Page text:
A bright and early (and very brisk) start for all aboard today as we are due to set sail through the majestic Lemaire Channel at dawn. Passengers and crew alike are assembled outside on the deck at 6:30 am to be greeted by Una’s Peaks marking the dramatic entrance to Lemaire.
Carving our way through crumbled brash ice, we ease our way through the channel. Treated to a stunningly clear morning, the light feels perfect. Sheer mountains rising a thousand metres out of the water on either side tower over the Plancius as we push forwards.
Groups of crab-eater seals – mostly in groups of three and four – lounge on iced islands floating just below the ship and remain unmoved as we pass by.There is a brief glimpse of an ivory-white snow petrel from the back deck which is causing some excitement among the birders. Wilson’s storm petrels flutter around the edges of ice floes. Dark menacing forms of south polar and brown skuas flank the ship for most of the day and the odd distant giant petrel scours the surface of the sea.The channel is breathtaking; inconceivably steep black peaks decorated with giant, tumbling glacial waterfalls marked the path ahead as we glide through with steady pace. There is a reverent silence around me as everyone stands and marvels at the scene in front of them.
We break through the channel just before breakfast and by 9:00 am there are Zodiacs of passengers steaming towards Petermann Island for an exciting new landing adventure. We are greeted by throngs of incredibly curious young gentoo penguins again – brazen enough to nibble at our backpacks and life jackets as soon as we set foot on the island. We head slowly up the icy slope through the bustling crowd of Gentoos who were busy taking ice baths or sleeping on the path ahead. At the top of the island, Liz finds our main quarry – nine stunning Adelie penguins! Some are a little tatty in full moult while others are in sparkling black-and-white tuxedo plumage. We arrive right at the end of their short breeding season so we feel relatively lucky and grateful there are still some hanging around!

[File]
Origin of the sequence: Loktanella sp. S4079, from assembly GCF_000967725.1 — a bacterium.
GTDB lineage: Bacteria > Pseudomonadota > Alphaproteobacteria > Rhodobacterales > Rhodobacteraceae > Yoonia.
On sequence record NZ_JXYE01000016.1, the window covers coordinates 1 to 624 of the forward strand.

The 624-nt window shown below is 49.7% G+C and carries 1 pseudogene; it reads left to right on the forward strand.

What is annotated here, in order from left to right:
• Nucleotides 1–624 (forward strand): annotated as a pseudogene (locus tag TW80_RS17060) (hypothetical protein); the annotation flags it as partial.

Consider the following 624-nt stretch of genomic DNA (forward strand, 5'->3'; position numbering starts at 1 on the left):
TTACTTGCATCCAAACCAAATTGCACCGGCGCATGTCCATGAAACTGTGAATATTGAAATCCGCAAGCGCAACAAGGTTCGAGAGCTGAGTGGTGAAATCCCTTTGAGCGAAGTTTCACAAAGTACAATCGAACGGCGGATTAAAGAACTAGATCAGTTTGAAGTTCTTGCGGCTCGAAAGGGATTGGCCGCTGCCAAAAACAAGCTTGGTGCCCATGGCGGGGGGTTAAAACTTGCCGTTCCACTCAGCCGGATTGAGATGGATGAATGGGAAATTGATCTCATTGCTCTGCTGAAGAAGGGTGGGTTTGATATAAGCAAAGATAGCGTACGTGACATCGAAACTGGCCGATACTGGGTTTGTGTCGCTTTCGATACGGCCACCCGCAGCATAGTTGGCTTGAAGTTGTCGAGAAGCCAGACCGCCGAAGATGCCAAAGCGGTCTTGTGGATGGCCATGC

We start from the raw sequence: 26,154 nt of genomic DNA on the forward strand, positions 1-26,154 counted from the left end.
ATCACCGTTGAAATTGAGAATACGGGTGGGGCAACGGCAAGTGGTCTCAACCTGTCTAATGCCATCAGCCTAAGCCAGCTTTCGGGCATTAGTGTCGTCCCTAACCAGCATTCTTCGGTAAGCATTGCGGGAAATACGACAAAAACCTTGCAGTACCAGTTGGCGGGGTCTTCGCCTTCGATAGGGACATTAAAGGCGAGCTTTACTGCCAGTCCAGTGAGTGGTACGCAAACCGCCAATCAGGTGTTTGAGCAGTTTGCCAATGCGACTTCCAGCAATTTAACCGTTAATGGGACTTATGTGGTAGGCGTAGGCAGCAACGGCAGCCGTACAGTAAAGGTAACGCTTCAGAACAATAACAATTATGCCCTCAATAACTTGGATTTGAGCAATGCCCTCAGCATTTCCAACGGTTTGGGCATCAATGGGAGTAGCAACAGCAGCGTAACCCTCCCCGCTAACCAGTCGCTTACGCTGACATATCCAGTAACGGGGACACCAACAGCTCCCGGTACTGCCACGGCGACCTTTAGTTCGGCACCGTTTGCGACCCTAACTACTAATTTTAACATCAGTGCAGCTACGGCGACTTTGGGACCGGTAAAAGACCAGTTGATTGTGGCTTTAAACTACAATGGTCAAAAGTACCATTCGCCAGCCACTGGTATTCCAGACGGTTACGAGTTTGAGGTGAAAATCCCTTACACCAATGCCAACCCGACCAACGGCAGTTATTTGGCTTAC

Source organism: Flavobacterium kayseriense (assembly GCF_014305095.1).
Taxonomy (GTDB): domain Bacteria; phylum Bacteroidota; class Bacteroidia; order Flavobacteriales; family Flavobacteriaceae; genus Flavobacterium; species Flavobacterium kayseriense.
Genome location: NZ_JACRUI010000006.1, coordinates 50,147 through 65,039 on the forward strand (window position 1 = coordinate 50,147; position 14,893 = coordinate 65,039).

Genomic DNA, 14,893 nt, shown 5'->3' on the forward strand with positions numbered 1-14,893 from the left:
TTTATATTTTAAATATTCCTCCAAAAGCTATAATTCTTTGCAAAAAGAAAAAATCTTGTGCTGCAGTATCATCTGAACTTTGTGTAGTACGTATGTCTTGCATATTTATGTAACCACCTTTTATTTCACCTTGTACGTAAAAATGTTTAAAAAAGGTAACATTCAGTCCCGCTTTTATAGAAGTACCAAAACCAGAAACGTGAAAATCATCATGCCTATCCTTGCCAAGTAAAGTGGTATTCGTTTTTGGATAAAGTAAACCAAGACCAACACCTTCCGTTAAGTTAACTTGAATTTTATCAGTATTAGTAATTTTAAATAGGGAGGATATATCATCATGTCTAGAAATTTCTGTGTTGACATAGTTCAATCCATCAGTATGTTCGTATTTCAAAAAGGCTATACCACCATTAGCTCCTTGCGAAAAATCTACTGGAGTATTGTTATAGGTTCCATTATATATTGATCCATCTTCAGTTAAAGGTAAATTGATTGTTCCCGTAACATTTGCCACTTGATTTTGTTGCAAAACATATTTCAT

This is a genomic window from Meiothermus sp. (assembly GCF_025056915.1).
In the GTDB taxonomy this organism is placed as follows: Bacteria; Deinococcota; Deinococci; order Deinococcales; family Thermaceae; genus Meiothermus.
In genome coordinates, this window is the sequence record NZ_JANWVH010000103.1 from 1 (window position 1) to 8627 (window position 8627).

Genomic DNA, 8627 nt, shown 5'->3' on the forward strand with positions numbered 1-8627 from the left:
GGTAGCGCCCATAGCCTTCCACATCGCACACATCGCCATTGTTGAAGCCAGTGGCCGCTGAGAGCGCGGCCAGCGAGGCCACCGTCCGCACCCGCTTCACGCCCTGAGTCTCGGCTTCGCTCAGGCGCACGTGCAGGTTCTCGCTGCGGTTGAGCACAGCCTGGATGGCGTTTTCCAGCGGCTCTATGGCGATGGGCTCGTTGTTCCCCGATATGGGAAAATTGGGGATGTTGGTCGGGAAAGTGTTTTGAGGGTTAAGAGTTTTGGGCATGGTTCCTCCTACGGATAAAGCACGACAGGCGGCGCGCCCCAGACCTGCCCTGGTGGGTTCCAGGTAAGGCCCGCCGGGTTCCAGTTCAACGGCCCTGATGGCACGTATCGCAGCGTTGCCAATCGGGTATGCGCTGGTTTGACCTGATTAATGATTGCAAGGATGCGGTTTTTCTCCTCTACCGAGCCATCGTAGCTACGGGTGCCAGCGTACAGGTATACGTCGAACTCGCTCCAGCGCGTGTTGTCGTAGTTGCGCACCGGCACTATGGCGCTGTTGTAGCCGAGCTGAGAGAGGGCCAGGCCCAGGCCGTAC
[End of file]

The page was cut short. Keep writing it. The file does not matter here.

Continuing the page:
Our expedition leader Andrew leads the way on another trail around the island to a stunning viewpoint overlooking a cliff adorned with sheathbills and lounging Antarctic fur seals above a bay peppered with icebergs and humpback whales. Deep groans from the vast glaciers in the backdrop add a moody soundtrack to the colourful scene. Scott’s Peak soars above the island (at 1000m above sea level) and humpbacks surround the Plancius in the bay. The kayakers are lucky enough to have a very close encounter indeed with these boat-friendly giants!
Before we head back to ship it is time for the Polar Plunge. This is just what it sounds like – any willing volunteers are offered the chance of a chilly dip in Antarctic waters (today at -1 degree C) as a rite of passage. There was an astonishingly big turnout as people undress from their warm clothes and nervously jump in! The jumps are accompanied by screams, shouts, hollers and quick retreats into warm towels. “Invigorating”, “painful”, “necessary”, “ridiculous”, were some of the more polite words plungers use to describe their unique bath experience. Back on board, I meet an interesting passenger over a cup of tea. He’s an American truck driver who has travelled to over 190 countries on a budget in the last 10 years, and who is now getting to his last destinations on the list. He has not showered in 2 weeks, and his roommate onboard has complained several times to the crew members.
After a brilliant lecture from Andrew on glaciers, and from Bruce on photography, our final views from the deck are of a panorama of the Southern Ocean punctuated by nothing less than the silvery blows of 14 humpback whales. What a way to polish off the day! We are heading on further south where we all hope to cross the famous 66 degrees and 33 minutes south and so enter, the Antarctic Circle.